Body positivity is not what we need right now

Header image for Interrobang article CREDIT: HANNAH THEODORE
Home workouts can only do so much, so go easy on yourself. We will get through this.

It’s been a long summer — and that’s putting it mildly.

For months on end, many of us have been limited to our homes, with nothing else to do but sit on our phones and try not to absorb too much of the world’s shared pain. Everything around us changed in a single moment, and it’s felt like the global anguish has only gotten stronger since March.

But, one thing that hasn’t changed is society’s obsession with weight loss. It’s a bit baffling, that in the midst of a racial awakening, global pandemic, and a nation literally on fire, that some of the rhetoric this summer still had to do with losing weight.

The Fanshawe College Student Services and Here For You logos are shown. A young woman is shown sitting at a desk. Text states: Supoort comes in many forms. Experience flexible services that support you where you are.

Whether you were on Instagram, Twitter or Facebook, there was no escaping the constant posts suggesting that all this spare time at home should be used to “glow-up,” get fit, start running, and lose weight. And if you didn’t use this sweet time off for bettering your physical appearance, then you’re just proving that time was never the issue, it was merely you and your own laziness. Ouch.

Ignoring these posts was nearly impossible if, like me, your free time was actually being used to scroll social media relentlessly, in search of any kind of comradery and sanity in the midst of a global catastrophe.

Instead, all we found was shame. Shame that we were actually gaining weight, shame that we were wasting our time, shame that we weren’t somehow getting thinner and richer during a pandemic.

It should go without saying, but this is wrong. The only thing that matters about your body right now, is whether or not it is healthy and keeping you alive.

In response to the shame, we may feel drawn towards body positivity or online influencers who tell us it’s OK to have rolls and fat and cellulite. While they’re not wrong, now doesn’t feel like the time.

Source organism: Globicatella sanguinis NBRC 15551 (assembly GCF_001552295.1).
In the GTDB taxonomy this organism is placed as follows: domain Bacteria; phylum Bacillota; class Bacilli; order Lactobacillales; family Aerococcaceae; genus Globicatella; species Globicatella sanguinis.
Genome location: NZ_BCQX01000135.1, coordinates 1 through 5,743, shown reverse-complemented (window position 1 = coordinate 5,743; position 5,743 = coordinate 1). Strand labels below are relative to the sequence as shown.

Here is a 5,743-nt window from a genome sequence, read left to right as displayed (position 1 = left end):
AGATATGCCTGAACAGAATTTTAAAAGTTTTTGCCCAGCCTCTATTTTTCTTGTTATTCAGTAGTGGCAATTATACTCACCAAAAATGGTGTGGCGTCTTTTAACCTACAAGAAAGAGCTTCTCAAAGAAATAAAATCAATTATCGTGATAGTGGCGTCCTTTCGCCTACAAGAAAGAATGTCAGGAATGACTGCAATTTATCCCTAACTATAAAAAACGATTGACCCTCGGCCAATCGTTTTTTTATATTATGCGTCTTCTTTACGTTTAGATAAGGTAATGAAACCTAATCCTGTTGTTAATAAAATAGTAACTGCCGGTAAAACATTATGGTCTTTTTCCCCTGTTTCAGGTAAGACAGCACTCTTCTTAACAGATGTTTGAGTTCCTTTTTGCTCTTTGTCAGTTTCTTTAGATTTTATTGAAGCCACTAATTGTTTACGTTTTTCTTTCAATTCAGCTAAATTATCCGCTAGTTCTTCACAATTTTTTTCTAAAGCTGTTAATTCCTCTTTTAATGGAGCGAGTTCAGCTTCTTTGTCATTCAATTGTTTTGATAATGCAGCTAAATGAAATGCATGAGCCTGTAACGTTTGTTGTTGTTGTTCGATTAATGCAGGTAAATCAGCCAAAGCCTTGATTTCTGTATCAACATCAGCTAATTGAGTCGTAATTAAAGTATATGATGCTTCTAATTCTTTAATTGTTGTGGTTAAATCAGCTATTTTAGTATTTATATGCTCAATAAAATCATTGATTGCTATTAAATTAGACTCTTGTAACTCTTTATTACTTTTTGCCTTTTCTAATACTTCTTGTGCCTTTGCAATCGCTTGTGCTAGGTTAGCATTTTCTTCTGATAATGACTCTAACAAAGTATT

You don’t have to love your body to exist in it. You don’t have to eat healthy or work out every day to feel good. Daily affirmations about physical appearance will only drag you deeper into the hole that tells you that your body matters at all.

You matter, but right now, your body doesn’t.

For once, can we not have this moment be about our bodies? We don’t need to thrive right now, we just need to survive. We need to appreciate the good we have in our lives, while also acknowledging the pain of the world around us. Plus-size, mid-size, petite, thin, fat, obese; these are words that stop us from looking out and keep us looking in, always searching for something new to hate about ourselves.

The Fanshawe gym remains closed, and our food choices are limited to what we can afford on a CERB budget. We are bound to small apartments, living through a painful chapter of world history. So cut yourself some slack, turn off your phone, and just keep pushing.

We can deal with everything else on the other side.

Editorial opinions or comments expressed in this online edition of Interrobang newspaper reflect the views of the writer and are not those of the Interrobang or the Fanshawe Student Union. The Interrobang is published weekly by the Fanshawe Student Union at 1001 Fanshawe College Blvd., P.O. Box 7005, London, Ontario, N5Y 5R6 and distributed through the Fanshawe College community. Letters to the editor are welcome. All letters are subject to editing and should be emailed. All letters must be accompanied by contact information. Letters can also be submitted online by clicking here.